Beowulf: Scyld’s Burial

for SATB and percussion quartet * (2009)

* 2 anvils / 2 claves / 2 triangles / 2 frame drums / 2 nipple gongs /

2 log drums / 2 temple blocks / clapping

Commissioned by the National Chamber Choir of Ireland

and the Cork International Choral Festival

First Performance: May 1st, 2009 / St. Fin Barre’s Cathedral, Cork, Ireland National Chamber Choir of Ireland / Paul Hillier


© 2007 Ezequiel Viñao. All rights reserved.

© 2009 TLØN EDITIONS Music Publishers.

ezequiel viñao

(audio samples)

(translated by Ezequiel Viñao)

†ær æt hy∂e stod       hringedstefna,                   

isig ond utfus,       æ†elinges fær.                        

Aledon †a       leofne †eoden,                             

beaga bryttan,       on bearm scipes,                   

mærne be mæste.

The harbor held a hook-prowed vessel,

hoar-frosted yet keen to sail, a king’s craft.

They laid down their beloved prince,

the gold-giver, in his great boat,

midship, by the mast.

                                  †ær wæs madma fela        

of feorwegum,       frætwa, gelæded;                    

ne hyrde ic cymlicor       ceol gegyrwan               hildewæpnum       ond hea∂owædum,                

billum ond byrnum;       him on bearme læg      

madma mænigo,       †a him mid scoldon           

on flodes æht       feor gewitan.


They had massed a large hoard

of weapons fetched from far-away lands.

I have not heard of a hull so well laden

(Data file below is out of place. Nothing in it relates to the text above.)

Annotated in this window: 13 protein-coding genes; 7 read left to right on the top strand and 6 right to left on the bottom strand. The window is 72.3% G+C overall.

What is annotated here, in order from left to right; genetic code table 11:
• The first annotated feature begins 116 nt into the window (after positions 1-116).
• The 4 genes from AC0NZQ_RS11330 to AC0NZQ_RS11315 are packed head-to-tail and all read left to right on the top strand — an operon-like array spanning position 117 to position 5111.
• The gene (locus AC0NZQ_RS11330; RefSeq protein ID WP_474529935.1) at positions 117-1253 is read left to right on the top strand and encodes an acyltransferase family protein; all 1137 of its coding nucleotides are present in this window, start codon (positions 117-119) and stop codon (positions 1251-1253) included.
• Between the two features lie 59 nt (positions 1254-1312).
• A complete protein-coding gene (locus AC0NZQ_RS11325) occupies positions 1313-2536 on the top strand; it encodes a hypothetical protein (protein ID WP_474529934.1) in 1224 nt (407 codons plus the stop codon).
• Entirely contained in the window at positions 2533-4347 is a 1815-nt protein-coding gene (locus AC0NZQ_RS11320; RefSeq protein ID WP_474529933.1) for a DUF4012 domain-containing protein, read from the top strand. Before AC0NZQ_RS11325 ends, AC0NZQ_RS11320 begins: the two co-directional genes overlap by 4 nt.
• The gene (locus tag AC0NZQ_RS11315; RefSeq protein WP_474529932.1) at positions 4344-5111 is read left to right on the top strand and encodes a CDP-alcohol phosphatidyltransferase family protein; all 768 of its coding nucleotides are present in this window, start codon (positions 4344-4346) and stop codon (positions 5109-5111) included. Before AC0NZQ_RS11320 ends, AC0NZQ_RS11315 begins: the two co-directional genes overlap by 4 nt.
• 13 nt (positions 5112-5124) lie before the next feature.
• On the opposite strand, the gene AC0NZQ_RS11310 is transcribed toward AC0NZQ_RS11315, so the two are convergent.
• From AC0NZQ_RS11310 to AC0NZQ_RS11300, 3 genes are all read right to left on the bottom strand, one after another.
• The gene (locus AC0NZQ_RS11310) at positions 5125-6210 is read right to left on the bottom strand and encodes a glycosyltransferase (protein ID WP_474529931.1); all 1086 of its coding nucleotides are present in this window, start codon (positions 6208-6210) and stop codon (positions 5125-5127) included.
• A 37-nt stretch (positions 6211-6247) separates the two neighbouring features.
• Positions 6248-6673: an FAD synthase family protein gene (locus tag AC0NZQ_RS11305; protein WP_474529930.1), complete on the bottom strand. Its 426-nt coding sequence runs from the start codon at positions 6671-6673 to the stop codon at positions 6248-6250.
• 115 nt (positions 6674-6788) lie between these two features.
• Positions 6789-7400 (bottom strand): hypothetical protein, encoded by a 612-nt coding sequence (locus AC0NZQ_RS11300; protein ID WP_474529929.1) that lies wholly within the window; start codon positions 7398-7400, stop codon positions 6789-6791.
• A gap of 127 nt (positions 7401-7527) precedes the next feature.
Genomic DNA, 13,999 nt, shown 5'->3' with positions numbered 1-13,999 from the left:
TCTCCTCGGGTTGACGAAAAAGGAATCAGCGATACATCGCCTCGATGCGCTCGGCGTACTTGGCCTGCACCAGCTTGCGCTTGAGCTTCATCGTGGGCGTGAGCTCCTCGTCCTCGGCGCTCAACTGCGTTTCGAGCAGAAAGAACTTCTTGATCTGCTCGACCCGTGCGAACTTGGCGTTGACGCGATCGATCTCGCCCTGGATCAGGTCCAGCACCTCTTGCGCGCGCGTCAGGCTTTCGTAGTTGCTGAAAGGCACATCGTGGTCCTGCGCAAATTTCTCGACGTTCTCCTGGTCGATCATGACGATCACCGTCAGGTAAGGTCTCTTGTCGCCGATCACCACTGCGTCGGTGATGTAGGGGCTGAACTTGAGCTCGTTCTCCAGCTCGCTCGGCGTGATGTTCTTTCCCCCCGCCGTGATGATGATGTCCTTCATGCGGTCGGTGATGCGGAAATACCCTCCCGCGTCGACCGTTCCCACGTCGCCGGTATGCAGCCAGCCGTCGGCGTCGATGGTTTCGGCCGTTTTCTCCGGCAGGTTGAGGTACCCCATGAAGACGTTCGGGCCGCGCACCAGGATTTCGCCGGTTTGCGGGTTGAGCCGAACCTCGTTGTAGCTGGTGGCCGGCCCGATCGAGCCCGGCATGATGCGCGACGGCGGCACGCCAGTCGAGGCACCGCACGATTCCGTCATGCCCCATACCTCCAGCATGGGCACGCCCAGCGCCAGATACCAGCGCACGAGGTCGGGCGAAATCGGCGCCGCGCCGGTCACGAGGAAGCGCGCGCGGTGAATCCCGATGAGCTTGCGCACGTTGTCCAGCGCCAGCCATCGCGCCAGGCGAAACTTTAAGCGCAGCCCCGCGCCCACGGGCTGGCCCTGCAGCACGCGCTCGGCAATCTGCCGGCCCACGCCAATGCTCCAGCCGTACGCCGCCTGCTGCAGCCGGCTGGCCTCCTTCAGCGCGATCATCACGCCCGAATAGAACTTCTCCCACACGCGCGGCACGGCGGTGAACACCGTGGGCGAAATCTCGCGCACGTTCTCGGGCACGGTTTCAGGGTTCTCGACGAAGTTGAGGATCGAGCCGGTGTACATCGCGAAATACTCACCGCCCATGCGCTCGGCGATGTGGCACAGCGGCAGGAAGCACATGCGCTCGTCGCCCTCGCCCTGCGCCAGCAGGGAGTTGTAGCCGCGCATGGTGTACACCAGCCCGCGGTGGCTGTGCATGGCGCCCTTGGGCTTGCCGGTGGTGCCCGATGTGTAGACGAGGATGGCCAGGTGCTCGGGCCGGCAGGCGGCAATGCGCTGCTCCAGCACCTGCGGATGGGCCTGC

with battle-axes and bronze armor,

helmets and chain-mail. ‘Cross the hero’s chest

the treasure was drawn: it would travel on,

far into the fair sea’s keeping.

Nalæs hi hine læssan       lacum teodan,             

†eodgestreonum,       †on †a dydon                   

†e hine æt frumsceafte       for∂ onsendon          

ænne ofer y∂e       umborwesende.


They laid out his body with no less splendor

or honors than his own land did

when as an orphaned boy, he had first embarked

all alone over the ageless ocean waves.

†a gyt hie him asetton       segen geldenne         

heah ofer heafod,       leton holm beran,             

geafon on garsecg;       him wæs geomor sefa,        

murnende mod.      Men ne cunnon                   

secgan to so∂e,      selerædende,                        

hæle∂ under heofenum,      hwa †æm hlæste onfeng.

And at long last they set a gold-woven standard

high above him: let it be held by tides,

given to the grim deep. Grave was their spirit,

mournful their mood. No man can know,

nor hero ‘neath heaven nor the hall’s wise

may in truth tell, with whom now lies that trove beyond ken.

Mighty Scyld was dead. At his destined hour,

he sought lasting rest in his Lord’s realm.

His cherished clan did as he had charged them   

when he, warden of Danes, still wielded words:

they bore him to the far edge of the boundless water,

the long-loved founder of the land.

audio samples:

National Chamber Choir of Ireland

Paul Hillier, conductor

Him ∂a Scyld gewat       to gescæphwile

felahror feran       on frean wære.

Hi hyne †a ætbæron       to brimes faro∂e,

swæse gesi†as,       swa he selfa bæd,

†enden wordum weold       wine Scyldinga;

leof landfruma       lange ahte.